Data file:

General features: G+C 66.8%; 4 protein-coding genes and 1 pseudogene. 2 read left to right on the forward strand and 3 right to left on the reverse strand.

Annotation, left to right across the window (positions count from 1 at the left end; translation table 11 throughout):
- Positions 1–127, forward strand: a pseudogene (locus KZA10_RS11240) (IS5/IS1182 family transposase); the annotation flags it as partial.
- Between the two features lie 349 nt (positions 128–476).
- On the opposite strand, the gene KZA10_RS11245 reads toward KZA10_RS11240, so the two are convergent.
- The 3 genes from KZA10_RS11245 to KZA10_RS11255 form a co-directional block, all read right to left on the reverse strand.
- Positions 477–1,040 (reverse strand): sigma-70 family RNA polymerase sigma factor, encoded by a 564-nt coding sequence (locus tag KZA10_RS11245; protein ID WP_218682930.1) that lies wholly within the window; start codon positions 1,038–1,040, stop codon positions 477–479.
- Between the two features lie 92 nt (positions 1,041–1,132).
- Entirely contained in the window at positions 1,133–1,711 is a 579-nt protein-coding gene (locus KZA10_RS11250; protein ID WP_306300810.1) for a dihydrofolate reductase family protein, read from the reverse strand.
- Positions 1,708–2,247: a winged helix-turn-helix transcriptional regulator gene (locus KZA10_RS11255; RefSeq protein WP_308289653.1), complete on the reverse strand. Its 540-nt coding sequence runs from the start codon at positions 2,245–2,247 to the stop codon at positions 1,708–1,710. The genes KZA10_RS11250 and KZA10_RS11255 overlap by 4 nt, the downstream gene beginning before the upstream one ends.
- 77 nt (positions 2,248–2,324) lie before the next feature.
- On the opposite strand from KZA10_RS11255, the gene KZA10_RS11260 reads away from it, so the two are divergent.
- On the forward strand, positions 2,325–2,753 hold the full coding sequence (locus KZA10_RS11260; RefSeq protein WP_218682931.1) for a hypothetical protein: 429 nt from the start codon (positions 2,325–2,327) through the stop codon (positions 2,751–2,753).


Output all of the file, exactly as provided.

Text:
General features: G+C 66.8%; 4 protein-coding genes and 1 pseudogene. 2 read left to right on the forward strand and 3 right to left on the reverse strand.

Annotation, left to right across the window (positions count from 1 at the left end; translation table 11 throughout):
- Positions 1–127, forward strand: a pseudogene (locus KZA10_RS11240) (IS5/IS1182 family transposase); the annotation flags it as partial.
- Between the two features lie 349 nt (positions 128–476).
- On the opposite strand, the gene KZA10_RS11245 reads toward KZA10_RS11240, so the two are convergent.
- The 3 genes from KZA10_RS11245 to KZA10_RS11255 form a co-directional block, all read right to left on the reverse strand.
- Positions 477–1,040 (reverse strand): sigma-70 family RNA polymerase sigma factor, encoded by a 564-nt coding sequence (locus tag KZA10_RS11245; protein ID WP_218682930.1) that lies wholly within the window; start codon positions 1,038–1,040, stop codon positions 477–479.
- Between the two features lie 92 nt (positions 1,041–1,132).
- Entirely contained in the window at positions 1,133–1,711 is a 579-nt protein-coding gene (locus KZA10_RS11250; protein ID WP_306300810.1) for a dihydrofolate reductase family protein, read from the reverse strand.
- Positions 1,708–2,247: a winged helix-turn-helix transcriptional regulator gene (locus KZA10_RS11255; RefSeq protein WP_308289653.1), complete on the reverse strand. Its 540-nt coding sequence runs from the start codon at positions 2,245–2,247 to the stop codon at positions 1,708–1,710. The genes KZA10_RS11250 and KZA10_RS11255 overlap by 4 nt, the downstream gene beginning before the upstream one ends.
- 77 nt (positions 2,248–2,324) lie before the next feature.
- On the opposite strand from KZA10_RS11255, the gene KZA10_RS11260 reads away from it, so the two are divergent.
- On the forward strand, positions 2,325–2,753 hold the full coding sequence (locus KZA10_RS11260; RefSeq protein WP_218682931.1) for a hypothetical protein: 429 nt from the start codon (positions 2,325–2,327) through the stop codon (positions 2,751–2,753).